May 12, 2020 – What is “Concentration Spectral Density”?
Figure showing measurements of two different samples, each measured in two of Spectradyne’s disposable microfluidic cartridges.
Many people look at our particle concentration graphs and ask “why is the vertical axis in units of particles/mL/nm? What does that mean?” We call these distributions Concentration Spectral Density (CSD); this represent the number of particles per unit sample volume (measured in mL) per unit particle diameter (measured in nm). By including the “per unit particle diameter” part, one creates a histogram that is already normalized by the bin size, meaning that this histogram can be easily compared with other histograms. If you want to calculate the absolute concentration of particles in a range of particle diameters, you integrate (in other words, sum) over the desired range, generating a size histogram with the bin widths you desire. That summed result would be a histogram of the number of particles per ml for the bin size you chose.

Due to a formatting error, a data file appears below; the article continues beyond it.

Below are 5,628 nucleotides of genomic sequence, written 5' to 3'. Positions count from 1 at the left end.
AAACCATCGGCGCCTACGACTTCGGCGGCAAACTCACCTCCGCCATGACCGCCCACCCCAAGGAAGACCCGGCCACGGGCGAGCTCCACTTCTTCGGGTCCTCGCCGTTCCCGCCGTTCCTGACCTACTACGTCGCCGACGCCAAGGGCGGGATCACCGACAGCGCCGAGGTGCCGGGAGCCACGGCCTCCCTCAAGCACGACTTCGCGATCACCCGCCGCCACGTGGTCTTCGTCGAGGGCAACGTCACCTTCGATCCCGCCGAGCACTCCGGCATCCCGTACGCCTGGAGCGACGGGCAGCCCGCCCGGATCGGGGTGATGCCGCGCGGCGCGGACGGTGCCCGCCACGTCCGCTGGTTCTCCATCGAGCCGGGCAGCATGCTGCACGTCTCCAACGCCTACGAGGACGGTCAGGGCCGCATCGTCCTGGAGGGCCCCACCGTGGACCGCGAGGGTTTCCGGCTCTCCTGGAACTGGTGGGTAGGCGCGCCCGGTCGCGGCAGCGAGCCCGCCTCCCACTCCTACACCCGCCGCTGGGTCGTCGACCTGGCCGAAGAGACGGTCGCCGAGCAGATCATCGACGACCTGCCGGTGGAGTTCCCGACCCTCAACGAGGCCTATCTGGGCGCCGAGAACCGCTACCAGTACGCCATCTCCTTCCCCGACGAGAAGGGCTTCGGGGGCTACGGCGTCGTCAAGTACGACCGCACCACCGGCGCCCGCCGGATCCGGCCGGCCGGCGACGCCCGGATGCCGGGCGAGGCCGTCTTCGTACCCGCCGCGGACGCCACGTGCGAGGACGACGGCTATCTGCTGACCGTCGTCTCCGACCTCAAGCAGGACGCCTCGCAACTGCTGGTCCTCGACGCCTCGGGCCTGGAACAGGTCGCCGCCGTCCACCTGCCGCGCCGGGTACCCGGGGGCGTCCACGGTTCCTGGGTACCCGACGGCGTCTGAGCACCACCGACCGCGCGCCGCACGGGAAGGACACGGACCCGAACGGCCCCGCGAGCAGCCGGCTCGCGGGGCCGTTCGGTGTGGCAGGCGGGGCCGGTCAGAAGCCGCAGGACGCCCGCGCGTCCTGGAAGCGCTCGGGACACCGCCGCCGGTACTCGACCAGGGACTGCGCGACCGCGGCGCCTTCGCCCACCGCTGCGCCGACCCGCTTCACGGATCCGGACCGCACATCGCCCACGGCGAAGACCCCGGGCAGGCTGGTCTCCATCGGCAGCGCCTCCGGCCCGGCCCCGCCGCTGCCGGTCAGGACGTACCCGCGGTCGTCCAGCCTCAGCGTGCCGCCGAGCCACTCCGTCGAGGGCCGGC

If you encounter a particle size distribution that only uses particles/mL on the vertical axis, then the data has already been binned for some defined bin size (and you may not know what that size is without further digging). If you want to compare this binned distribution with another distribution, you have to find out what bin size was used for each distribution, as the concentration at any point on the graph (the vertical axis value) depends on the bin size that was used.
We use CSD at Spectradyne so that we can quickly and easily compare results from multiple runs/samples/cartridge sizes directly, without having to worry about bin size and without having to do any conversions. Note that the CSD is in this way not only independent of bin size, but it is also independent of the cartridge parameters used for the measurement. The plot shown to the right illustrates this, showing two different samples that were each run in two different size cartridges, and yet the results are immediately comparable in the software without further calculations. Note the cartridges each cover a different nominal size range, allowing us to cover almost a 100-fold range in particle diameter (a million-fold range in particle volume!), yet the measurements overlap very well where the cartridge ranges overlap. Note also that the cartridges only use 3 μl of sample. You can read more about our cartridges here.
If your particle analyzer is not plotting CSD, ask the vendor why! You will need to understand how their data is binned in order to make valid comparisons of distributions. At Spectradyne, we take care of all of that for you, by always using CSD.
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